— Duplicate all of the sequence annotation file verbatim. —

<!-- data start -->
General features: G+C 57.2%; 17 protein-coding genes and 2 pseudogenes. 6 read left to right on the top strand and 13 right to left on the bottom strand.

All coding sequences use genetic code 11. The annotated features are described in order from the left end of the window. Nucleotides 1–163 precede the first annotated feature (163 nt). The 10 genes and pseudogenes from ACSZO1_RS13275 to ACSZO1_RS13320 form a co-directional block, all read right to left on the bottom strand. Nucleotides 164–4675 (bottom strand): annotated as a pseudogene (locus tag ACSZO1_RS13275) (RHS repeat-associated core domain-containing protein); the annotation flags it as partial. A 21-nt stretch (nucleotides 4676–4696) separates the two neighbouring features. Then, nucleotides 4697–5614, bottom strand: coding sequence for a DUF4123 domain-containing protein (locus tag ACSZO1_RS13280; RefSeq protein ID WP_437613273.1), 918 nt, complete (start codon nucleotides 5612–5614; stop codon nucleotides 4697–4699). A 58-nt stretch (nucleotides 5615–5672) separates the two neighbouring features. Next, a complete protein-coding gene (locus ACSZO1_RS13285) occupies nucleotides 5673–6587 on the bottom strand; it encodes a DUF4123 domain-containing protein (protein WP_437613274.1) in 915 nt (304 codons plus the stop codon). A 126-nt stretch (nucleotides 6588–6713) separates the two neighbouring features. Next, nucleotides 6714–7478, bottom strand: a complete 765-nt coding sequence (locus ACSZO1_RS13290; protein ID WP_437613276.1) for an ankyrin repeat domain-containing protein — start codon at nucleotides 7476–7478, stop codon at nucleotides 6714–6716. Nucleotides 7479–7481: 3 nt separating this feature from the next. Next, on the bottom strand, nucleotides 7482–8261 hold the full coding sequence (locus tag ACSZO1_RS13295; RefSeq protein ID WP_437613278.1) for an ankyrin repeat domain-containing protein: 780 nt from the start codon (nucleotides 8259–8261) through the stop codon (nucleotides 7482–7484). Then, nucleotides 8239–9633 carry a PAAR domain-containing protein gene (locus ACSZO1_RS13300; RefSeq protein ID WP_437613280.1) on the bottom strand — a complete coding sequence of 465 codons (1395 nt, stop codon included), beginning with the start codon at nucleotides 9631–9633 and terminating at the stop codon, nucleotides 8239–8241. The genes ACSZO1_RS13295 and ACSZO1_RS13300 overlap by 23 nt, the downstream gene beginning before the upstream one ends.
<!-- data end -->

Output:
General features: G+C 57.2%; 17 protein-coding genes and 2 pseudogenes. 6 read left to right on the top strand and 13 right to left on the bottom strand.

All coding sequences use genetic code 11. The annotated features are described in order from the left end of the window. Nucleotides 1–163 precede the first annotated feature (163 nt). The 10 genes and pseudogenes from ACSZO1_RS13275 to ACSZO1_RS13320 form a co-directional block, all read right to left on the bottom strand. Nucleotides 164–4675 (bottom strand): annotated as a pseudogene (locus tag ACSZO1_RS13275) (RHS repeat-associated core domain-containing protein); the annotation flags it as partial. A 21-nt stretch (nucleotides 4676–4696) separates the two neighbouring features. Then, nucleotides 4697–5614, bottom strand: coding sequence for a DUF4123 domain-containing protein (locus tag ACSZO1_RS13280; RefSeq protein ID WP_437613273.1), 918 nt, complete (start codon nucleotides 5612–5614; stop codon nucleotides 4697–4699). A 58-nt stretch (nucleotides 5615–5672) separates the two neighbouring features. Next, a complete protein-coding gene (locus ACSZO1_RS13285) occupies nucleotides 5673–6587 on the bottom strand; it encodes a DUF4123 domain-containing protein (protein WP_437613274.1) in 915 nt (304 codons plus the stop codon). A 126-nt stretch (nucleotides 6588–6713) separates the two neighbouring features. Next, nucleotides 6714–7478, bottom strand: a complete 765-nt coding sequence (locus ACSZO1_RS13290; protein ID WP_437613276.1) for an ankyrin repeat domain-containing protein — start codon at nucleotides 7476–7478, stop codon at nucleotides 6714–6716. Nucleotides 7479–7481: 3 nt separating this feature from the next. Next, on the bottom strand, nucleotides 7482–8261 hold the full coding sequence (locus tag ACSZO1_RS13295; RefSeq protein ID WP_437613278.1) for an ankyrin repeat domain-containing protein: 780 nt from the start codon (nucleotides 8259–8261) through the stop codon (nucleotides 7482–7484). Then, nucleotides 8239–9633 carry a PAAR domain-containing protein gene (locus ACSZO1_RS13300; RefSeq protein ID WP_437613280.1) on the bottom strand — a complete coding sequence of 465 codons (1395 nt, stop codon included), beginning with the start codon at nucleotides 9631–9633 and terminating at the stop codon, nucleotides 8239–8241. The genes ACSZO1_RS13295 and ACSZO1_RS13300 overlap by 23 nt, the downstream gene beginning before the upstream one ends.